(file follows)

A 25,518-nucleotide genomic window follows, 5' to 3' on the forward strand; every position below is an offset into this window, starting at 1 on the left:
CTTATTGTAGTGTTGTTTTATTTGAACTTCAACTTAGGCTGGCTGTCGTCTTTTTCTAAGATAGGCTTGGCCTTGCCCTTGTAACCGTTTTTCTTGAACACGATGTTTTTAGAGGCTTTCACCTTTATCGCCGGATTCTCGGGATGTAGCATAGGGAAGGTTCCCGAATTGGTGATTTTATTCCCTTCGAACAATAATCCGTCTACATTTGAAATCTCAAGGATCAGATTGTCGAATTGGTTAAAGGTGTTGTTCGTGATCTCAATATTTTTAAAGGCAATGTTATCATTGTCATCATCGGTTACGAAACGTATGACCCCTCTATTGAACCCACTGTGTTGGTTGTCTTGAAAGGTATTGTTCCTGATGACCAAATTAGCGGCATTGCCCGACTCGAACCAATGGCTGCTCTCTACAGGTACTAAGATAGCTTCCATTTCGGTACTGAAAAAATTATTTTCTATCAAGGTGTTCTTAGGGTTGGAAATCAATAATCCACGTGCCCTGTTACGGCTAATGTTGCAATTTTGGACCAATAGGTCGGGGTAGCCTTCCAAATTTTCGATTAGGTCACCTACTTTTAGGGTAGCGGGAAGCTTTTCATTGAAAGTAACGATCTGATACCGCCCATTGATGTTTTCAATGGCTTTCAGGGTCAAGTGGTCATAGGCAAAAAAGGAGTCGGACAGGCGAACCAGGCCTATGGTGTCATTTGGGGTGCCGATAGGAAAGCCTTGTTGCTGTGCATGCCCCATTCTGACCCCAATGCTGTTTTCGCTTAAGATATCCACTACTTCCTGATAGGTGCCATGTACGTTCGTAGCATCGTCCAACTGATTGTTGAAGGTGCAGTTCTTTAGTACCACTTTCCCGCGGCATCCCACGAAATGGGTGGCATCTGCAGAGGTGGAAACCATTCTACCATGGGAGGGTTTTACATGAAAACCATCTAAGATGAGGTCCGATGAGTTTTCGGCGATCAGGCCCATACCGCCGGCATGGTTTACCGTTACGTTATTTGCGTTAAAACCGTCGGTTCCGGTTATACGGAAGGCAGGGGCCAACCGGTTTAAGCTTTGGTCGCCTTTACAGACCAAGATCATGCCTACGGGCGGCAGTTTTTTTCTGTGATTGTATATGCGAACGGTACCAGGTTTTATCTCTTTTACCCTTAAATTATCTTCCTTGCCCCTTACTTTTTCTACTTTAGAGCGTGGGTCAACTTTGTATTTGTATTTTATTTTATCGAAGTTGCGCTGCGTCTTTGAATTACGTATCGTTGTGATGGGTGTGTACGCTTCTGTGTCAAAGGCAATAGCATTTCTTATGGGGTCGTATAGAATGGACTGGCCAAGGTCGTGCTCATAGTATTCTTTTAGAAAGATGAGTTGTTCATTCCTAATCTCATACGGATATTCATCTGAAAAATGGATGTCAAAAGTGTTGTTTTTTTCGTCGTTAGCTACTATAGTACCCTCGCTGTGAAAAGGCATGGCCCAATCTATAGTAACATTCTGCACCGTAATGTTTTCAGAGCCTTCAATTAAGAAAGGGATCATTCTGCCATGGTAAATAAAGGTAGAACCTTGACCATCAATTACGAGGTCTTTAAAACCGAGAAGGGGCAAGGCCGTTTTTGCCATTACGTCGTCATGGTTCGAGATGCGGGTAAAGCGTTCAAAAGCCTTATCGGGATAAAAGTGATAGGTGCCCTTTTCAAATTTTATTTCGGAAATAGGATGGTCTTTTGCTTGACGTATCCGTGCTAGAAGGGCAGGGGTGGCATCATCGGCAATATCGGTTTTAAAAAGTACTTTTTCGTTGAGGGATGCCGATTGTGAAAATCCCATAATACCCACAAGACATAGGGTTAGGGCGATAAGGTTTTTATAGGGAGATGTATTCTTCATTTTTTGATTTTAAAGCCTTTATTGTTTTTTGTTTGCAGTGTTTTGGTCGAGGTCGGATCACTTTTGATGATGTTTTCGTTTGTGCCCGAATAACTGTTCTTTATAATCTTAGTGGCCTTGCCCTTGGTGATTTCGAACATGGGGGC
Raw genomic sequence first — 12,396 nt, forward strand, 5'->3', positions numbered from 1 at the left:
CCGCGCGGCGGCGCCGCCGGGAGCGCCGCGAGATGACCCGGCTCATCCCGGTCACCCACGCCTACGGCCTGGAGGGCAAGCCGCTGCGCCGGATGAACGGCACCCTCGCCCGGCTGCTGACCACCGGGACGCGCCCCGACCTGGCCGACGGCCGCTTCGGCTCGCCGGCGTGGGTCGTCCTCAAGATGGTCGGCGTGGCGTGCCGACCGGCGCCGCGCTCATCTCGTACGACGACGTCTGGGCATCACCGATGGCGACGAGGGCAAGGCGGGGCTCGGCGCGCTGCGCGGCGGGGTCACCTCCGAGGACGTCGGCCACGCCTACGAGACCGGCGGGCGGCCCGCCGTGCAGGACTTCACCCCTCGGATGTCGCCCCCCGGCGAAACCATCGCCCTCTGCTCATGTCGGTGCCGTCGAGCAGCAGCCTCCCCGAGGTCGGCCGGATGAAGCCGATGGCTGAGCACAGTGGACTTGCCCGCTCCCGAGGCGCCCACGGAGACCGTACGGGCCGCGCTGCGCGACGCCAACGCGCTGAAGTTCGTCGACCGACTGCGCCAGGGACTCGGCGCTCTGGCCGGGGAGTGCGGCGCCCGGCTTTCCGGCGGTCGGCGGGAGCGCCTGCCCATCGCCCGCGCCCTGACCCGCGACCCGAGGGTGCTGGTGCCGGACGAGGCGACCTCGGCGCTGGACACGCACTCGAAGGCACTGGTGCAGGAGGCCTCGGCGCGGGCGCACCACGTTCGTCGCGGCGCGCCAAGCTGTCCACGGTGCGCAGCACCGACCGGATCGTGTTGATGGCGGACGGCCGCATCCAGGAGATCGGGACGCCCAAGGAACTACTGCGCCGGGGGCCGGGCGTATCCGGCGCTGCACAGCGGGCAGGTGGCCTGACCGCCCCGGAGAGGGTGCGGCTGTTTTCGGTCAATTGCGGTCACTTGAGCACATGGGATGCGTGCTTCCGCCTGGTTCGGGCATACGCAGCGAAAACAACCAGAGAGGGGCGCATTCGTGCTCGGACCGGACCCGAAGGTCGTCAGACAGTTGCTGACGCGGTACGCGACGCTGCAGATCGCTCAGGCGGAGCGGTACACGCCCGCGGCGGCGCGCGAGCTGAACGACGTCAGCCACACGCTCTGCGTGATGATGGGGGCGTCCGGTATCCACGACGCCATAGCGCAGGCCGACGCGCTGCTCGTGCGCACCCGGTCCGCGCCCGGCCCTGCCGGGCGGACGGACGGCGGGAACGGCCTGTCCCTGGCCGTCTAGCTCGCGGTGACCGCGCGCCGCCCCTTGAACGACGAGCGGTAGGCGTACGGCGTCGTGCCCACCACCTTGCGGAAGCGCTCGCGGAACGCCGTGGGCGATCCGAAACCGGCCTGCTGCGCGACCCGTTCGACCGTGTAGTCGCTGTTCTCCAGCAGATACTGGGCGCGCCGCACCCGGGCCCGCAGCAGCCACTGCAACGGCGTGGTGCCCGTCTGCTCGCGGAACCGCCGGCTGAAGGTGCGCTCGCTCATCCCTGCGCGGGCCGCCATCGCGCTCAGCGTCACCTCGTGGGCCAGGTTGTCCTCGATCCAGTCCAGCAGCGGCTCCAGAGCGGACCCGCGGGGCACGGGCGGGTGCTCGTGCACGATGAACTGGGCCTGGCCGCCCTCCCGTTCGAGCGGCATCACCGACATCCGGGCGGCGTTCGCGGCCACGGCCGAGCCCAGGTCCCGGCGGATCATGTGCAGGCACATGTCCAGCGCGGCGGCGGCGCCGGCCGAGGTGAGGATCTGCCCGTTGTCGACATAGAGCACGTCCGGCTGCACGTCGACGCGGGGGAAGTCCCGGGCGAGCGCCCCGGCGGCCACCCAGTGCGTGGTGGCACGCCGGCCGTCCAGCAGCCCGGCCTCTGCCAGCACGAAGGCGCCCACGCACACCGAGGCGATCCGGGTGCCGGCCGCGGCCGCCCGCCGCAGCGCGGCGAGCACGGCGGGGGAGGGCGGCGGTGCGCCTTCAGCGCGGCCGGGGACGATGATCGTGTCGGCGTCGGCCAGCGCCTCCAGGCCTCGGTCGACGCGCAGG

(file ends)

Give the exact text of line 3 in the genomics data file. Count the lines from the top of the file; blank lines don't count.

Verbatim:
Raw genomic sequence first — 12,396 nt, forward strand, 5'->3', positions numbered from 1 at the left: